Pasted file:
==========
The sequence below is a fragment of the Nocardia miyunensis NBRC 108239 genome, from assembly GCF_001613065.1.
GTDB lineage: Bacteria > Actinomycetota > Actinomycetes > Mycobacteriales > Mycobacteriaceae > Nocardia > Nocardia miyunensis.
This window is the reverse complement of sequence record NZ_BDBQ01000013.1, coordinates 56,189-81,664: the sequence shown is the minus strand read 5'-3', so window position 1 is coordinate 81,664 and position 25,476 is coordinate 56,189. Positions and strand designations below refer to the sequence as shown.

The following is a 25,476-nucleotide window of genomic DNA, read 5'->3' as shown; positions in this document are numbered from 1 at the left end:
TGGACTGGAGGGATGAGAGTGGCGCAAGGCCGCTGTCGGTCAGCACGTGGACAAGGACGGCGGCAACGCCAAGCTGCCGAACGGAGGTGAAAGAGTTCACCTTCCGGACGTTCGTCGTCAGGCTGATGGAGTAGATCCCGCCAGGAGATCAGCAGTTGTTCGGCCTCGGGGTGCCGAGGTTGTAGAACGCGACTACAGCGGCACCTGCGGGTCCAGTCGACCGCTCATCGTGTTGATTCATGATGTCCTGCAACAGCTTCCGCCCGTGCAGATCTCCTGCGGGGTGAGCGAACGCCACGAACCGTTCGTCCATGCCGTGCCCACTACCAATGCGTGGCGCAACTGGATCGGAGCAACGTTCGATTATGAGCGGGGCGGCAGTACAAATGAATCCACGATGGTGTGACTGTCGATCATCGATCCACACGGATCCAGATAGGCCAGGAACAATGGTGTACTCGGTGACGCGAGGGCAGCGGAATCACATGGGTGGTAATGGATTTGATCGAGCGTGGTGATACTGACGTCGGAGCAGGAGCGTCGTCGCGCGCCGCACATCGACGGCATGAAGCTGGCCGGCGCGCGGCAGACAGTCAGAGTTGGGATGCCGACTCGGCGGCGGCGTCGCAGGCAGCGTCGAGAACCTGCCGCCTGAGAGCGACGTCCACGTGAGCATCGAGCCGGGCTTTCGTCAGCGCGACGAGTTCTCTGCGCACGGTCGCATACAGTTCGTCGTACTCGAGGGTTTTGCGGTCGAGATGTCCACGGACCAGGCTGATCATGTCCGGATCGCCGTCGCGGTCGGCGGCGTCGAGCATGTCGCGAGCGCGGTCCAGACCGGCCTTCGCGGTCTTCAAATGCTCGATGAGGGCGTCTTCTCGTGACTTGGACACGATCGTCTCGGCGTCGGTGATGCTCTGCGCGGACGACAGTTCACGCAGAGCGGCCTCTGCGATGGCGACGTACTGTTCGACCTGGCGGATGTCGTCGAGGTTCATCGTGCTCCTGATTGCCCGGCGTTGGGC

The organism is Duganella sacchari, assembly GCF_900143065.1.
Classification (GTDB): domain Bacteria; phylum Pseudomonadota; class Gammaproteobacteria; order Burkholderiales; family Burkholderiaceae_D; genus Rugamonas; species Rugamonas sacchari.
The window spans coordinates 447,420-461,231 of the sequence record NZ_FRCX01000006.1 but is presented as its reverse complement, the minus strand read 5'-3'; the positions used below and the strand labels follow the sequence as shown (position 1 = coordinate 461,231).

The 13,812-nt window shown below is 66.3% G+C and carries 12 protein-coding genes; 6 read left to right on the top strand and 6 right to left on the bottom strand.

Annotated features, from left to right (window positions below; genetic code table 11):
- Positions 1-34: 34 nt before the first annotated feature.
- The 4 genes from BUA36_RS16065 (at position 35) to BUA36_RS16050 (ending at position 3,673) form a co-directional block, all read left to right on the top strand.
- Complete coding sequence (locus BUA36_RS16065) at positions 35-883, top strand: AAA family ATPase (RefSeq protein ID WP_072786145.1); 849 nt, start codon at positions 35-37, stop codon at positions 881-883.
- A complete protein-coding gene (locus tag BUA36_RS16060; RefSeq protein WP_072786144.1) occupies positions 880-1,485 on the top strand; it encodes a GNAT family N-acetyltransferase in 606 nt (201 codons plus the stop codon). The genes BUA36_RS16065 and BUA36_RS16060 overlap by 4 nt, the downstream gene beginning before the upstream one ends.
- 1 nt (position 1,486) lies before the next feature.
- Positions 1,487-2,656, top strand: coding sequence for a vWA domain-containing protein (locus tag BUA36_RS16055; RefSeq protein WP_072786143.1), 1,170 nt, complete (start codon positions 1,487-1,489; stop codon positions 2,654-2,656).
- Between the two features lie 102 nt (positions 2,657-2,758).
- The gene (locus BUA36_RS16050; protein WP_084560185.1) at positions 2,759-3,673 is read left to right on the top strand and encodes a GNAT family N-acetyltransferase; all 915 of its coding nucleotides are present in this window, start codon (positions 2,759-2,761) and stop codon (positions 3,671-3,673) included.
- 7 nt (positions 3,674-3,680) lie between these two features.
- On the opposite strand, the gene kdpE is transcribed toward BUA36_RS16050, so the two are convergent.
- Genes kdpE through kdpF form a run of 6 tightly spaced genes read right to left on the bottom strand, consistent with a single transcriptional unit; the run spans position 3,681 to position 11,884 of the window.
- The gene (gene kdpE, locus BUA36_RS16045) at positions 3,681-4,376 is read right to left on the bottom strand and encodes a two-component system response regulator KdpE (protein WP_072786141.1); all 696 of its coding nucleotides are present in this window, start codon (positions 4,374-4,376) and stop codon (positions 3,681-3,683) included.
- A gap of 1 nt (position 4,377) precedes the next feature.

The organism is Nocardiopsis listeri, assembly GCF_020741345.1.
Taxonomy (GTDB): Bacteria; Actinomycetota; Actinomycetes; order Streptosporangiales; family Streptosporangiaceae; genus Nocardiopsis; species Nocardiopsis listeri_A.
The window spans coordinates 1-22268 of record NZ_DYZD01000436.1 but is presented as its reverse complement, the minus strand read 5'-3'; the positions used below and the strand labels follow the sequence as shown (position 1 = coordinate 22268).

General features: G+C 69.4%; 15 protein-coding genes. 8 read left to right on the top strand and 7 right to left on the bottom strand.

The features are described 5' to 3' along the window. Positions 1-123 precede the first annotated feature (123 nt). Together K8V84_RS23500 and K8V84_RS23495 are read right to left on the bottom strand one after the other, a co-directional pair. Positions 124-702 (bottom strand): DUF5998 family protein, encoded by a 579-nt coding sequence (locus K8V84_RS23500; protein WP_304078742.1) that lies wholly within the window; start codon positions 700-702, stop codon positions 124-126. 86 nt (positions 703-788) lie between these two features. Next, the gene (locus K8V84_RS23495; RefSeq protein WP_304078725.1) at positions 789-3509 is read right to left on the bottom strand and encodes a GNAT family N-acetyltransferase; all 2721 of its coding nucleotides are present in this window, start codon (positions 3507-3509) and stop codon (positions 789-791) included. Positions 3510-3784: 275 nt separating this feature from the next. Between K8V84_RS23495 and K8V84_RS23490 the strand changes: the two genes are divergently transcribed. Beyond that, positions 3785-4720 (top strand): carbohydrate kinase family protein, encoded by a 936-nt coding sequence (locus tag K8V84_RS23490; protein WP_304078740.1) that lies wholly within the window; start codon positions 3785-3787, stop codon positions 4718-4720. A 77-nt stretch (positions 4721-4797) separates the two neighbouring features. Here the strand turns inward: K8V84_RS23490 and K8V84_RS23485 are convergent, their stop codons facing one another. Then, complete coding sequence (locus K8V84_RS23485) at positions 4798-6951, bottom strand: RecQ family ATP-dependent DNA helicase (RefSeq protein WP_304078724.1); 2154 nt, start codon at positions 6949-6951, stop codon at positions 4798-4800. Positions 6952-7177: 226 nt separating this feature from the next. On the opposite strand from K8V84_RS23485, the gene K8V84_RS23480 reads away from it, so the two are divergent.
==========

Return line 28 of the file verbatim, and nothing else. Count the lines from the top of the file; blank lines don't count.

The features are described 5' to 3' along the window. Positions 1-123 precede the first annotated feature (123 nt). Together K8V84_RS23500 and K8V84_RS23495 are read right to left on the bottom strand one after the other, a co-directional pair. Positions 124-702 (bottom strand): DUF5998 family protein, encoded by a 579-nt coding sequence (locus K8V84_RS23500; protein WP_304078742.1) that lies wholly within the window; start codon positions 700-702, stop codon positions 124-126. 86 nt (positions 703-788) lie between these two features. Next, the gene (locus K8V84_RS23495; RefSeq protein WP_304078725.1) at positions 789-3509 is read right to left on the bottom strand and encodes a GNAT family N-acetyltransferase; all 2721 of its coding nucleotides are present in this window, start codon (positions 3507-3509) and stop codon (positions 789-791) included. Positions 3510-3784: 275 nt separating this feature from the next. Between K8V84_RS23495 and K8V84_RS23490 the strand changes: the two genes are divergently transcribed. Beyond that, positions 3785-4720 (top strand): carbohydrate kinase family protein, encoded by a 936-nt coding sequence (locus tag K8V84_RS23490; protein WP_304078740.1) that lies wholly within the window; start codon positions 3785-3787, stop codon positions 4718-4720. A 77-nt stretch (positions 4721-4797) separates the two neighbouring features. Here the strand turns inward: K8V84_RS23490 and K8V84_RS23485 are convergent, their stop codons facing one another. Then, complete coding sequence (locus K8V84_RS23485) at positions 4798-6951, bottom strand: RecQ family ATP-dependent DNA helicase (RefSeq protein WP_304078724.1); 2154 nt, start codon at positions 6949-6951, stop codon at positions 4798-4800. Positions 6952-7177: 226 nt separating this feature from the next. On the opposite strand from K8V84_RS23485, the gene K8V84_RS23480 reads away from it, so the two are divergent.